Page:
ECB’s de Guindos: PEPP Should End When Emergency Over; Emergency Mainly a ‘Medical Question’

30 July 2021

By David Barwick – FRANKFURT (Econostream) – The end of the European Central Bank’s pandemic emergency purchase programme (PEPP) could come down to the question above all of when the pandemic is resolved, Vice President Luis de Guindos said Thursday.

In an interview with Handelsblatt, de Guindos said that the Governing Council still had ‘time to decide about the future of PEPP. In September we will set the pace of the purchases for the fourth quarter, in December for the first quarter of 2022.’ The PEPP’s end should be ‘when the emergency is over and its dampening effect on inflation disappears’, he said.

When the emergency would be over ‘is a medical question first and foremost’, he explained. ‘It depends on whether the vaccination campaigns are successful in combating the delta variant and whether new, more resistant variants appear.’

As for the role of the asset purchase programme (APP) when the PEPP ends, ‘the main priority is to avoid a cliff effect’, he said. ‘We will need substantial monetary support for the economy for some time to come. Even if recovery is successful, there is still a lot of uncertainty.’

De Guindos appeared to play down the importance of the PEPP’s flexibility, asserting that while the ECB had ‘deviated from the capital key somewhat at the beginning of the pandemic, which was certainly helpful’, thereafter ‘bond purchases have broadly been in line with the weights of the capital key.’

At the last Governing Council meeting, members decided to hike rates when inflation is seen at 2% from well ahead of the end of the projection horizon onward, he said. At the same time, underlying inflation would need to show ‘realised progress’, he said. ‘This is not the case right now. While we are currently seeing inflation rates of close to 2% in the euro area, we are expecting them to fall next year and remain in those levels after.’

Asked what the basis for that assessment was, de Guindos referred to ‘a number of different indicators’, key among which were staff projections and, ‘especially,’ the Council’s assessment.

Euro area HICP would peak ‘around 3%’ towards year’s end, he said. The situation here was ‘very different to that in the United States.’ The possible emergence of second-round effects needed close monitoring, ‘because temporary inflation must not be allowed to become structural inflation’, he said. ‘So far, however, there have been no indications that this is the case, but we should remain vigilant.’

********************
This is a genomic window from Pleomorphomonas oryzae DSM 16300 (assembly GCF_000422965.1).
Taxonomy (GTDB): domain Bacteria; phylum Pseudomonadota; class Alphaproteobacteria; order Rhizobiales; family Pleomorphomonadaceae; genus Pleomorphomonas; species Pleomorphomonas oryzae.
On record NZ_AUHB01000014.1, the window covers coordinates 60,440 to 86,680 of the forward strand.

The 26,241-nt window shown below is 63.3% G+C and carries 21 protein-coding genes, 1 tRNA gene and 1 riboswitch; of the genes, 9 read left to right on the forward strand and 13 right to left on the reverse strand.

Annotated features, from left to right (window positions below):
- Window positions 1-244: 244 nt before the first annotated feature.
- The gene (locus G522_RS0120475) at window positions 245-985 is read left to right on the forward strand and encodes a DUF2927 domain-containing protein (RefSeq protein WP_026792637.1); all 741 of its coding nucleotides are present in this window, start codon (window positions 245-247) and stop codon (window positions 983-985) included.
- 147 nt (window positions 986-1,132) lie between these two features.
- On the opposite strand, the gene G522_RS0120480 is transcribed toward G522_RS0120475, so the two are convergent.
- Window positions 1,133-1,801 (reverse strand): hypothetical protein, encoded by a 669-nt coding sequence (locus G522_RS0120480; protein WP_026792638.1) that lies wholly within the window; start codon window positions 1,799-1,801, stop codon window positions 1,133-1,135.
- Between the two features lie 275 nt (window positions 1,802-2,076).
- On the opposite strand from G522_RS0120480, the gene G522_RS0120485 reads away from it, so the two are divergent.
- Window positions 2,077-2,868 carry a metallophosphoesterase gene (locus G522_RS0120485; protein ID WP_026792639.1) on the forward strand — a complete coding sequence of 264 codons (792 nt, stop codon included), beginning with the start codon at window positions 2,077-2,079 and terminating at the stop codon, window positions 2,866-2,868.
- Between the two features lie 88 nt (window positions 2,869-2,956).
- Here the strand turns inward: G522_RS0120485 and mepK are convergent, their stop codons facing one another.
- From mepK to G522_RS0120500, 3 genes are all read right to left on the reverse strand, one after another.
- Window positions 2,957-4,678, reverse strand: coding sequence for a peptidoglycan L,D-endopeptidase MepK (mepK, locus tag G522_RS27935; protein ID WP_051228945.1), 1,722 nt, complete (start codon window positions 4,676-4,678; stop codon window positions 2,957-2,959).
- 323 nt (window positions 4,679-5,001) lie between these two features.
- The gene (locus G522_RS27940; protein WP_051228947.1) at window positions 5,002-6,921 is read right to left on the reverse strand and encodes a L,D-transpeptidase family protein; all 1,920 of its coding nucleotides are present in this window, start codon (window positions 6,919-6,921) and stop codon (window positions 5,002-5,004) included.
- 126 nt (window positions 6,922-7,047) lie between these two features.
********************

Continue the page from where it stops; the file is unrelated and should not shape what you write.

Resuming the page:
Monetary policy normalisation would follow economic normalisation, he said. ‘If the recovery takes hold, if we go back to pre-pandemic output level, growth is back to potential and inflation reaches our target of 2%, then we should start to normalise our monetary policy’, he said. ‘We need to fulfil our price stability mandate, under all circumstances.’

Although some would see economic normalisation as a return to pre-pandemic levels, ‘I would argue that back to normal means back to the pre-pandemic growth path’, he said.

De Guindos assuaged concerns about bubbles resulting from monetary accommodation. While some segments of the housing market may be susceptible, this was already so before the pandemic, he said. ‘And, importantly: the greatest threat to banks, namely a surge in insolvencies and defaults, has not materialised so far despite the fears we had at the start of the pandemic’, he said.

The greater weight to be accorded financial stability as a result of the strategy review ‘I don’t think has received enough attention’, he said when pressed about the possibility stability risks would yet emerge from loose ECB policy. In any case, he added, ‘our stimulating monetary policy is necessary now − and for the time being in order to maintain favourable financing conditions.’